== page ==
By BBC NEWS
Technology, 17th June,2009
One of the biggest surprises in the Digital Britain report was the news that everyone with a fixed line telephone would pay a broadband tax.
At 50p a month the amount is unlikely to break the bank but experts are already questioning what it will buy.
Some believe it will mean the majority of homes can benefit from fast networks within a decade.
Others question whether Gordon Brown's vision of "access for all" is achievable.
Antony Walker, chief executive of the Broadband Stakeholder Group, thinks that the money needs to be targeted at rural areas.
He believes that, spent wisely, the money should ensure that the 30% of the country estimated to be bypassed by commercial fast broadband plans can enjoy speeds of up to 50Mbps (megabits per second) by 2017.
BT already plans to upgrade 40% of UK homes to so-called Fibre to the Cabinet technology (FTTC) by 2012, although it will be targeting the easy-to-reach urban and suburban areas.
Virgin Media is also upgrading its network so it can deliver speeds of up to 50Mbps. Its network is available to 50% of homes in the UK, again mainly in urban and suburban areas.
For Ian Fogg, analyst with Forrester research, the sums don't stack up.
"There are around 34 million fixed lines in the UK and at £6 a year this is going to raise in the low hundreds of millions each year. This is some way off BT's budget of £1.5bn to put fibre in 40% of homes by 2012," he said.
"There is going to be a two-tiered internet for a long time, whether the government likes it or not," he said.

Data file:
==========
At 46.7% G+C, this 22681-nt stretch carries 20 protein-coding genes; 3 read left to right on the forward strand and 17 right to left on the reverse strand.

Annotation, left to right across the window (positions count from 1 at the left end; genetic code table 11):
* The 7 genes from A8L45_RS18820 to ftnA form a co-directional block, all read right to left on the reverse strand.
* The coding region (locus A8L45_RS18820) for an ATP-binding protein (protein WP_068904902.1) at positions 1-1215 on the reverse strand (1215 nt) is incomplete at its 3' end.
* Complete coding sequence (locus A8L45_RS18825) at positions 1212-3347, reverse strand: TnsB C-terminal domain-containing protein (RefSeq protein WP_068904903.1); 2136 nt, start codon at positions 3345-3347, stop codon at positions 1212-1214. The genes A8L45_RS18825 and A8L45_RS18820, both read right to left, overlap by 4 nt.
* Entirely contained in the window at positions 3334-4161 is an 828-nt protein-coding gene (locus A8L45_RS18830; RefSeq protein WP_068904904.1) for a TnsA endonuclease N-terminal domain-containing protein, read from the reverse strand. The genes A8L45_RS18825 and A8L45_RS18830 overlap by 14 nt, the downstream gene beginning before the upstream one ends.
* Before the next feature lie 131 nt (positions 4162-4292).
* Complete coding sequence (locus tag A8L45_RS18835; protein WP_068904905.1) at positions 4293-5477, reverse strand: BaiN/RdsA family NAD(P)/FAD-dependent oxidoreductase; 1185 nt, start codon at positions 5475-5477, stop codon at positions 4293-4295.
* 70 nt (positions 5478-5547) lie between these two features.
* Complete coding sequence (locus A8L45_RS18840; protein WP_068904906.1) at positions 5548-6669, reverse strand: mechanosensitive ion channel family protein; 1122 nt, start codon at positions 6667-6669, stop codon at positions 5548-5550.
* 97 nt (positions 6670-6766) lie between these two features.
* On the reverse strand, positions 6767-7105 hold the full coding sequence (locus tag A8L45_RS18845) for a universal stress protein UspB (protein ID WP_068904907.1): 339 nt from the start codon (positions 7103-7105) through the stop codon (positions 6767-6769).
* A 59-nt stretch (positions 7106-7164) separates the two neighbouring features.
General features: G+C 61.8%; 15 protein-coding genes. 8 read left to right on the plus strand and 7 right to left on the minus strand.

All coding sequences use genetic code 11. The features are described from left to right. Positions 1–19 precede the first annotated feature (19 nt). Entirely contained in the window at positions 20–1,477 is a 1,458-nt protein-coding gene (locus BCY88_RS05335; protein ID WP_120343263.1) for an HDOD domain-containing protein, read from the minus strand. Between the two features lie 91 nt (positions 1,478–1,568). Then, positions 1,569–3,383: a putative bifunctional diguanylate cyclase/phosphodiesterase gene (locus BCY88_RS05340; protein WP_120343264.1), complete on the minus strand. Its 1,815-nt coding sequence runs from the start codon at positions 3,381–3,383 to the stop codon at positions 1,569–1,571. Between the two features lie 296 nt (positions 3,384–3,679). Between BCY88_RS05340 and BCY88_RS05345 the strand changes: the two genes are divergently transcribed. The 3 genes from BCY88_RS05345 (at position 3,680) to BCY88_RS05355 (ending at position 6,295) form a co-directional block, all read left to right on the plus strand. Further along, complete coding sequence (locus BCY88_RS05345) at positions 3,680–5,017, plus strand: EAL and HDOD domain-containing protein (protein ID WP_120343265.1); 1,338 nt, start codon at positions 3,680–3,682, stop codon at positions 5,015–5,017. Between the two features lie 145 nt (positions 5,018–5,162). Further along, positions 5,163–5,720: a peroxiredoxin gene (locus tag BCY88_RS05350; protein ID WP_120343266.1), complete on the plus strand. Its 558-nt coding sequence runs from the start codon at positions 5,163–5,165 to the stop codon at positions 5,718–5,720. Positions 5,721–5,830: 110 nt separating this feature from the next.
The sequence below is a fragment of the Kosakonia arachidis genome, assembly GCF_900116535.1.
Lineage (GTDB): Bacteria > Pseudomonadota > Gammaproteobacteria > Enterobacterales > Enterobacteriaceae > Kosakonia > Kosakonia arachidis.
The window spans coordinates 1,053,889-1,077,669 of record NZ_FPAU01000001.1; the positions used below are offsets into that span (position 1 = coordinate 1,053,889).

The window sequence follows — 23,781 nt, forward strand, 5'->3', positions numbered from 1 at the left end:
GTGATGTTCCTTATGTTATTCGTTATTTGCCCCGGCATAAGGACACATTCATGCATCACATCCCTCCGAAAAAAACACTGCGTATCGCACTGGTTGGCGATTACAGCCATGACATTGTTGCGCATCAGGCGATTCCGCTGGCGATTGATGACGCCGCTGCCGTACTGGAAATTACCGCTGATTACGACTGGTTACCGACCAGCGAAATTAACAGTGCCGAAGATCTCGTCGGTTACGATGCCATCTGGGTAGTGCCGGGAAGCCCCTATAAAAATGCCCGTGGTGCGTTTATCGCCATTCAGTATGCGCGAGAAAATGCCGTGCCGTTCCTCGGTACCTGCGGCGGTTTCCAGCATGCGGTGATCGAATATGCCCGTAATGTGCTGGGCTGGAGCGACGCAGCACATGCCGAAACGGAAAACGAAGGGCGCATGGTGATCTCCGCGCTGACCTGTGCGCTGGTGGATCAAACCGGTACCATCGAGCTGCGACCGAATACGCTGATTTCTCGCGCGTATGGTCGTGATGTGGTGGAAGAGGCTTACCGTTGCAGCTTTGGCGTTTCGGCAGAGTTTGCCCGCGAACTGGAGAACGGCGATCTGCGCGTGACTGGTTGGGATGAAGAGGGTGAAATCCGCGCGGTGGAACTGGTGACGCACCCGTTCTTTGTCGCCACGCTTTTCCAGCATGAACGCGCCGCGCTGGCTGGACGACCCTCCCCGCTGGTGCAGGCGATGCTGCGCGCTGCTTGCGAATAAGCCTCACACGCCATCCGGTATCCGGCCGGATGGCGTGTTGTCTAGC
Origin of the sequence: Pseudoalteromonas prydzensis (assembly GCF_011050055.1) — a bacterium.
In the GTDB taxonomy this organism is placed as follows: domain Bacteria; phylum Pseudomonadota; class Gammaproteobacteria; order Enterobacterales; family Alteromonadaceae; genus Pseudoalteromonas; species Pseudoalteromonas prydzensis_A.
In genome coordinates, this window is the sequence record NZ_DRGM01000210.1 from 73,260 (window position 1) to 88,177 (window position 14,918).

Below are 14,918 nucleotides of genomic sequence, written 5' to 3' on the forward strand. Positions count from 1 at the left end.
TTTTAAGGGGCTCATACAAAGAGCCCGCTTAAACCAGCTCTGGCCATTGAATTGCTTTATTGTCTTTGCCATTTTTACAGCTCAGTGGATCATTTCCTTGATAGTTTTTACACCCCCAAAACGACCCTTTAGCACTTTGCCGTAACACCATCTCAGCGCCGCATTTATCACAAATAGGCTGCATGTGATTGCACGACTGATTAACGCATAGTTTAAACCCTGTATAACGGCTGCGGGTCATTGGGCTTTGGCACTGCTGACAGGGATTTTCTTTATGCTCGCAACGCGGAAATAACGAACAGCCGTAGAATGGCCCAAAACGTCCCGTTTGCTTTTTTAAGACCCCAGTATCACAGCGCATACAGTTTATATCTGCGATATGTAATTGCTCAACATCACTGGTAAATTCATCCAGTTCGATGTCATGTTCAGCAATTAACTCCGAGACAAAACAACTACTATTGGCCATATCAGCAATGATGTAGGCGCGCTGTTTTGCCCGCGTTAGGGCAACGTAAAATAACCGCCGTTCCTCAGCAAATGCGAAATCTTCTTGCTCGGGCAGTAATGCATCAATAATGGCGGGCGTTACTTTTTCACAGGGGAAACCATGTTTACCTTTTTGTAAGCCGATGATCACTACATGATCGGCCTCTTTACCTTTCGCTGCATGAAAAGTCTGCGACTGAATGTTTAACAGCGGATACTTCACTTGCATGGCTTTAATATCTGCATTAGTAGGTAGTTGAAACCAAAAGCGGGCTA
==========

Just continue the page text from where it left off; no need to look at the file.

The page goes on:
Andrew Ferguson, editor of broadband website ThinkBroadband, estimated that the government will raise around £170m a year from the broadband tax.
"It will depend on how many people give up their fixed line because of the 50p a month tax but over the years will raise around the same amount of money as BT is investing," he said.
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But because the money is earmarked for the final third of the country, with many homes lying miles away from existing networks, it is going to cost a lot more to supply them with fast net services.
BT has estimated that to provide FTTC to every UK home would cost around £5bn.
Mr Walker said it was important to remember that the tax was a top-up fund.
"It may not sound like a lot of money but it is a subsidy to support commercial investments," he said.
If BT or other operators are prepared to share half the cost of rollout the plan to fibre-enable 90% of the country by 2017 might work thinks Mr Ferguson.
The process of collecting and putting the money out to tender will take two to three years to set in motion, he predicted, suggesting that it may have been easier just to give the money to BT.
"BT would have had to give access to other providers. It might have been easier but would have been more politically charged," he said.
The government has also set aside around £200m to roll out slower broadband (of speeds of no less than 2Mbps) to so-called notspots, estimated to account for around 2.5m homes.
Some think that figure this is not going to be enough and worry that that the money raised from the broadband tax could be used to fulfil this more pressing goal.
Prime minister Gordon Brown has said that broadband is as essential as water, electricity and gas and pledged that the recommendations of the Digital Britain report will offer access to all families.
He said the report will make the UK the broadband world leader.
But not everyone is convinced.
"It doesn't guarantee global leadership but the UK is in a better position today than it was before the report," said Mr Walker.Few of the recommendations are likely to hit the statute book before the next general election and could be abandoned by any new government.
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